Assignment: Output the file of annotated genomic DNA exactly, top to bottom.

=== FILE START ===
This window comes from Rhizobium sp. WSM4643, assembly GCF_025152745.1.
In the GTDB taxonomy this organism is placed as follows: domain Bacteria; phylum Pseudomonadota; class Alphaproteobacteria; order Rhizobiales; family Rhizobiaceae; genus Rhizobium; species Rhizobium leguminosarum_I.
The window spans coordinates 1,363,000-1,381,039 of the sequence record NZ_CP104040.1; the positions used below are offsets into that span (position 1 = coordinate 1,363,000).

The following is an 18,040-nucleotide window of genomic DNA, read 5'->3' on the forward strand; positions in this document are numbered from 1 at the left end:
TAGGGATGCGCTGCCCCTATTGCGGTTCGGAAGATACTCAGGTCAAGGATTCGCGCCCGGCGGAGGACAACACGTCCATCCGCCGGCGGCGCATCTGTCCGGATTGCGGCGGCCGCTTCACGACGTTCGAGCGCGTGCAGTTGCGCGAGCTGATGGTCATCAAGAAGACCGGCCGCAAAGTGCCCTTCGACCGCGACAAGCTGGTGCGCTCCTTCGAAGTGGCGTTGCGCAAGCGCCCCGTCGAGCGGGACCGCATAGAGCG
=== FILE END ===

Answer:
This window comes from Rhizobium sp. WSM4643, assembly GCF_025152745.1.
In the GTDB taxonomy this organism is placed as follows: domain Bacteria; phylum Pseudomonadota; class Alphaproteobacteria; order Rhizobiales; family Rhizobiaceae; genus Rhizobium; species Rhizobium leguminosarum_I.
The window spans coordinates 1,363,000-1,381,039 of the sequence record NZ_CP104040.1; the positions used below are offsets into that span (position 1 = coordinate 1,363,000).

The following is an 18,040-nucleotide window of genomic DNA, read 5'->3' on the forward strand; positions in this document are numbered from 1 at the left end:
TAGGGATGCGCTGCCCCTATTGCGGTTCGGAAGATACTCAGGTCAAGGATTCGCGCCCGGCGGAGGACAACACGTCCATCCGCCGGCGGCGCATCTGTCCGGATTGCGGCGGCCGCTTCACGACGTTCGAGCGCGTGCAGTTGCGCGAGCTGATGGTCATCAAGAAGACCGGCCGCAAAGTGCCCTTCGACCGCGACAAGCTGGTGCGCTCCTTCGAAGTGGCGTTGCGCAAGCGCCCCGTCGAGCGGGACCGCATAGAGCG